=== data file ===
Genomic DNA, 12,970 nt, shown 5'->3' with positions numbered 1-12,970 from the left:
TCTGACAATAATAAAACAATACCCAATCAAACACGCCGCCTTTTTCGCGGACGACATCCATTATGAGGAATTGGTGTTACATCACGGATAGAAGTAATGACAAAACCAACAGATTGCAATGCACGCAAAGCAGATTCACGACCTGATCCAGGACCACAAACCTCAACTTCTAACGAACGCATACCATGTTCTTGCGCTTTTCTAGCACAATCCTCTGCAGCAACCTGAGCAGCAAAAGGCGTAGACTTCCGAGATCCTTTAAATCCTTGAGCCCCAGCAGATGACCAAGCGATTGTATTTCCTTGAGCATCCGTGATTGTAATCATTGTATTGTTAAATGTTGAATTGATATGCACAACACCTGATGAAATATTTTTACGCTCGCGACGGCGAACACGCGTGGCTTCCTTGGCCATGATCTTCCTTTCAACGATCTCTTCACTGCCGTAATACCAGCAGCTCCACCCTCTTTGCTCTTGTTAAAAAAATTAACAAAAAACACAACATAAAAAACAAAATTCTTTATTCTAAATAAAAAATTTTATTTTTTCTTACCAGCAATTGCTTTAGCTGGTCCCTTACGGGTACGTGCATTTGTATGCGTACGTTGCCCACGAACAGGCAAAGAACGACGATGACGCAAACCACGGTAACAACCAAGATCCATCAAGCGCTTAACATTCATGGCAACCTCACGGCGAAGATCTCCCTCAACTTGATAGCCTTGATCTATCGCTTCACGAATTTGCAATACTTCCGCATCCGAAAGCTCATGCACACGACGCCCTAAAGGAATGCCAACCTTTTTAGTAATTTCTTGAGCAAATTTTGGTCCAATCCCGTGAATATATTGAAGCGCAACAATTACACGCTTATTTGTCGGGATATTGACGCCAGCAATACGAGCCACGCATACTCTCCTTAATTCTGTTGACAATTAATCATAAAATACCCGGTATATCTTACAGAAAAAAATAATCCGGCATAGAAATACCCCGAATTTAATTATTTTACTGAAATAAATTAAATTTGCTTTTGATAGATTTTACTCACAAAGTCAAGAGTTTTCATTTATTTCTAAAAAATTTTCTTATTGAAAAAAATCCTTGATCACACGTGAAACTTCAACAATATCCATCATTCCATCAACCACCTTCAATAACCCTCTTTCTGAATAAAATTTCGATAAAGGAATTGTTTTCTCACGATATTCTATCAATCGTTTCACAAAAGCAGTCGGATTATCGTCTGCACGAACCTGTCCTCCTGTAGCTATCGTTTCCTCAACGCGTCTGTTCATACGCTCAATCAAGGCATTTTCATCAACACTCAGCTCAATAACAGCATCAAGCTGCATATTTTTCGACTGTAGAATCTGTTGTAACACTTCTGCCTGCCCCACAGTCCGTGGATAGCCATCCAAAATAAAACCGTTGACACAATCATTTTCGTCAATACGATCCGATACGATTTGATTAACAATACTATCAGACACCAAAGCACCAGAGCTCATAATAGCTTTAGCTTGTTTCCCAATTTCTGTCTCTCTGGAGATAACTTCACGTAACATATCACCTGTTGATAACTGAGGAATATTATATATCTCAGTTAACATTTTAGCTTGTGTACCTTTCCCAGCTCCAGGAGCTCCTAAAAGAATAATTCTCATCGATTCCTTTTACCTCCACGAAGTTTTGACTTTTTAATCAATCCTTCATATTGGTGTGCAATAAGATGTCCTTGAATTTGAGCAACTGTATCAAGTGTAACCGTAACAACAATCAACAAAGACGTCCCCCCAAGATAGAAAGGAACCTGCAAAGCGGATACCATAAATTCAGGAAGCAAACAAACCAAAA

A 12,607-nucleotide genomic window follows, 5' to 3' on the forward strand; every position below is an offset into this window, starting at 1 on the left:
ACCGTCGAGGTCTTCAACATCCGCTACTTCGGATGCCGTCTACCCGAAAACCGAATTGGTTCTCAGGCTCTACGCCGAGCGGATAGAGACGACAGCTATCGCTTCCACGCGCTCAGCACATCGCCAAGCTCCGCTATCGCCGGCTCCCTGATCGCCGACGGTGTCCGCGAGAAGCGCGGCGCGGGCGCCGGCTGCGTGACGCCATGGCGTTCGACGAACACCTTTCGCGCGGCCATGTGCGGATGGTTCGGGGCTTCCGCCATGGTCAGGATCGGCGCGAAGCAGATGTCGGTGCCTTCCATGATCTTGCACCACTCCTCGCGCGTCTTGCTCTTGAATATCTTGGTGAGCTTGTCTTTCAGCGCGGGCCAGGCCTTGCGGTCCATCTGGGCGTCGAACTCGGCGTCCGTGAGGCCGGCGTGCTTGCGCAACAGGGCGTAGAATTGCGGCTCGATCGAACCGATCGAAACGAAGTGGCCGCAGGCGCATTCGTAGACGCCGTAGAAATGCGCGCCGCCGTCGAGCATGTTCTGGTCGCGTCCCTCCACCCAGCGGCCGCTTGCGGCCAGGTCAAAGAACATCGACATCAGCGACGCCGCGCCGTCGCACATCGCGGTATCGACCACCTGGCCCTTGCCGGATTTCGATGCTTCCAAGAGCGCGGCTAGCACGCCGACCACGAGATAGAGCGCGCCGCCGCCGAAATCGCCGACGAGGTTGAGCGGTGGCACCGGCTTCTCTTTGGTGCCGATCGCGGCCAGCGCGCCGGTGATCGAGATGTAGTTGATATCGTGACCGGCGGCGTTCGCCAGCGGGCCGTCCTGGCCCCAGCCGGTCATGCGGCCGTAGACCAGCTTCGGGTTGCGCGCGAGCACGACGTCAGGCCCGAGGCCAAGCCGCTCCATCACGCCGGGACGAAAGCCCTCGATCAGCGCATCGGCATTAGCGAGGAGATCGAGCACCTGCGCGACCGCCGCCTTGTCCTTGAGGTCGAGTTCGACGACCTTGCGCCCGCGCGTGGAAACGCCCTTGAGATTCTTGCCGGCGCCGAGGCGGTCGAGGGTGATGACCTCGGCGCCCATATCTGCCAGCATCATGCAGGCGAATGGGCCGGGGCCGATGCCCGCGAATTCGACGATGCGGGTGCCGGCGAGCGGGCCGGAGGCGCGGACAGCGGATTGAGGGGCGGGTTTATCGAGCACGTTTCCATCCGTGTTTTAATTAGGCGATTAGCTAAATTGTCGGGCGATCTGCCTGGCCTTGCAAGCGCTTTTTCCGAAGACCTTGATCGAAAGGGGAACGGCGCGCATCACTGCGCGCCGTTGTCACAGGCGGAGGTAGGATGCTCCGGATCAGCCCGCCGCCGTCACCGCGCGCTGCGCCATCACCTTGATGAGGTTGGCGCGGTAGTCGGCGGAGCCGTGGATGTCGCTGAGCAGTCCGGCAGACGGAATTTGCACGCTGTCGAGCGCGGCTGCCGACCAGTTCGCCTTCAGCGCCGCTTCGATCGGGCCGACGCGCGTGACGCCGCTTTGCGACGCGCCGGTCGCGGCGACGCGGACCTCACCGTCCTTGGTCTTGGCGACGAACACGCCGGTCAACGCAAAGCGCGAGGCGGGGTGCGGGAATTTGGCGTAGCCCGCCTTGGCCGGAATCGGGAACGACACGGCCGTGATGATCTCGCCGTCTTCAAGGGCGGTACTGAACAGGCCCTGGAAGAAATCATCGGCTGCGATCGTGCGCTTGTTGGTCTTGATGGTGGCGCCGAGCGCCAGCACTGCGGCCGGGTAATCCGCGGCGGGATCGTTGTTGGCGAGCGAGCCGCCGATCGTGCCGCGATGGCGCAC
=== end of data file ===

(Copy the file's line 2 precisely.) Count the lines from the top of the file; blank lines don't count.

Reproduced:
TCTGACAATAATAAAACAATACCCAATCAAACACGCCGCCTTTTTCGCGGACGACATCCATTATGAGGAATTGGTGTTACATCACGGATAGAAGTAATGACAAAACCAACAGATTGCAATGCACGCAAAGCAGATTCACGACCTGATCCAGGACCACAAACCTCAACTTCTAACGAACGCATACCATGTTCTTGCGCTTTTCTAGCACAATCCTCTGCAGCAACCTGAGCAGCAAAAGGCGTAGACTTCCGAGATCCTTTAAATCCTTGAGCCCCAGCAGATGACCAAGCGATTGTATTTCCTTGAGCATCCGTGATTGTAATCATTGTATTGTTAAATGTTGAATTGATATGCACAACACCTGATGAAATATTTTTACGCTCGCGACGGCGAACACGCGTGGCTTCCTTGGCCATGATCTTCCTTTCAACGATCTCTTCACTGCCGTAATACCAGCAGCTCCACCCTCTTTGCTCTTGTTAAAAAAATTAACAAAAAACACAACATAAAAAACAAAATTCTTTATTCTAAATAAAAAATTTTATTTTTTCTTACCAGCAATTGCTTTAGCTGGTCCCTTACGGGTACGTGCATTTGTATGCGTACGTTGCCCACGAACAGGCAAAGAACGACGATGACGCAAACCACGGTAACAACCAAGATCCATCAAGCGCTTAACATTCATGGCAACCTCACGGCGAAGATCTCCCTCAACTTGATAGCCTTGATCTATCGCTTCACGAATTTGCAATACTTCCGCATCCGAAAGCTCATGCACACGACGCCCTAAAGGAATGCCAACCTTTTTAGTAATTTCTTGAGCAAATTTTGGTCCAATCCCGTGAATATATTGAAGCGCAACAATTACACGCTTATTTGTCGGGATATTGACGCCAGCAATACGAGCCACGCATACTCTCCTTAATTCTGTTGACAATTAATCATAAAATACCCGGTATATCTTACAGAAAAAAATAATCCGGCATAGAAATACCCCGAATTTAATTATTTTACTGAAATAAATTAAATTTGCTTTTGATAGATTTTACTCACAAAGTCAAGAGTTTTCATTTATTTCTAAAAAATTTTCTTATTGAAAAAAATCCTTGATCACACGTGAAACTTCAACAATATCCATCATTCCATCAACCACCTTCAATAACCCTCTTTCTGAATAAAATTTCGATAAAGGAATTGTTTTCTCACGATATTCTATCAATCGTTTCACAAAAGCAGTCGGATTATCGTCTGCACGAACCTGTCCTCCTGTAGCTATCGTTTCCTCAACGCGTCTGTTCATACGCTCAATCAAGGCATTTTCATCAACACTCAGCTCAATAACAGCATCAAGCTGCATATTTTTCGACTGTAGAATCTGTTGTAACACTTCTGCCTGCCCCACAGTCCGTGGATAGCCATCCAAAATAAAACCGTTGACACAATCATTTTCGTCAATACGATCCGATACGATTTGATTAACAATACTATCAGACACCAAAGCACCAGAGCTCATAATAGCTTTAGCTTGTTTCCCAATTTCTGTCTCTCTGGAGATAACTTCACGTAACATATCACCTGTTGATAACTGAGGAATATTATATATCTCAGTTAACATTTTAGCTTGTGTACCTTTCCCAGCTCCAGGAGCTCCTAAAAGAATAATTCTCATCGATTCCTTTTACCTCCACGAAGTTTTGACTTTTTAATCAATCCTTCATATTGGTGTGCAATAAGATGTCCTTGAATTTGAGCAACTGTATCAAGTGTAACCGTAACAACAATCAACAAAGACGTCCCCCCAAGATAGAAAGGAACCTGCAAAGCGGATACCATAAATTCAGGAAGCAAACAAACCAAAA